Publication Details

Andersen, P., Crookes, K., Traynor, V. & Wragg, S. (2012). Using learning objects to provide context in simulation. SimHealth 2012: Making Teams Work, 10-13 Sept, Sydney, Australia: Australian Society for Simulation in Healthcare.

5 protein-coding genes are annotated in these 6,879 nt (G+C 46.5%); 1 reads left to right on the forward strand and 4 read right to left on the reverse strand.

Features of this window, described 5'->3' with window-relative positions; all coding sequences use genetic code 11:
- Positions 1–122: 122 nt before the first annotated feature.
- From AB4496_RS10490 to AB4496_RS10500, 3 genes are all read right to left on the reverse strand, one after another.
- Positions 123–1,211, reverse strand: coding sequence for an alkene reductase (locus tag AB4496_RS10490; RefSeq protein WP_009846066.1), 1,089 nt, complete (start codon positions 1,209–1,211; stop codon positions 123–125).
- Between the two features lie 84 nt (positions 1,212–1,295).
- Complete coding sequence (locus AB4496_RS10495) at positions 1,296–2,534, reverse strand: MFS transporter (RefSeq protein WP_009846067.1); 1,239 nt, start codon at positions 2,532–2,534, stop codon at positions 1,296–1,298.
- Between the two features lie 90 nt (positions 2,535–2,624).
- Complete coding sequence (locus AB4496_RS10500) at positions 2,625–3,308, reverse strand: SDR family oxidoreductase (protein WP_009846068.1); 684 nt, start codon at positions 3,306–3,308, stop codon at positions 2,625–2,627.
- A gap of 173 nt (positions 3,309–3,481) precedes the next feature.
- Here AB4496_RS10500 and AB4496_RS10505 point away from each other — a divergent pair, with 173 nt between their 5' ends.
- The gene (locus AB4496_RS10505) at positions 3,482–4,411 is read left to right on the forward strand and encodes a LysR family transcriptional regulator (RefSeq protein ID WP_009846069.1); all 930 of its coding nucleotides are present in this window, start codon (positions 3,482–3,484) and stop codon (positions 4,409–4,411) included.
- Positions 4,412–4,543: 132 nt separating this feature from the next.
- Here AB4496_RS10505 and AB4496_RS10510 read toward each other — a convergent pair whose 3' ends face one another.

Incorporating simulation in curricula is a strategy that provides innovative opportunities to address the challenges of preparing learners for the complexities of clinical practice (Jefferies, 2007). However, where students have had limited exposure to clinical practice their understanding of the context of this may impact on the quality of the learning experience. This is especially so when students are expected to engage in simulation activities that include role play. Using learning objects as a teaching tool and embedding these within the structure of simulation can enhance the quality of the learning experience through facilitating an understanding of the practice context, including how patients present (Windle, McCormick, Dandrea & Wharrad 2011). This presentation outlines the development and use of a DVD that depicted a series of scenarios related to the assessment and care of a patient with delirium, and how this was incorporated within the structure of simulation in the Challenges of Ageing subject in the Bachelor of Nursing at The University of Wollongong. The results of an initial evaluation of the usefulness of using the DVD as a learning object in simulation, including student and staff perspectives will be presented. Incorporating learning objects in simulation has transferability to other health professions and will be of interest to academics and practitioners interested in teaching methods that prepare students for simulation and enhance the quality of the learning experience.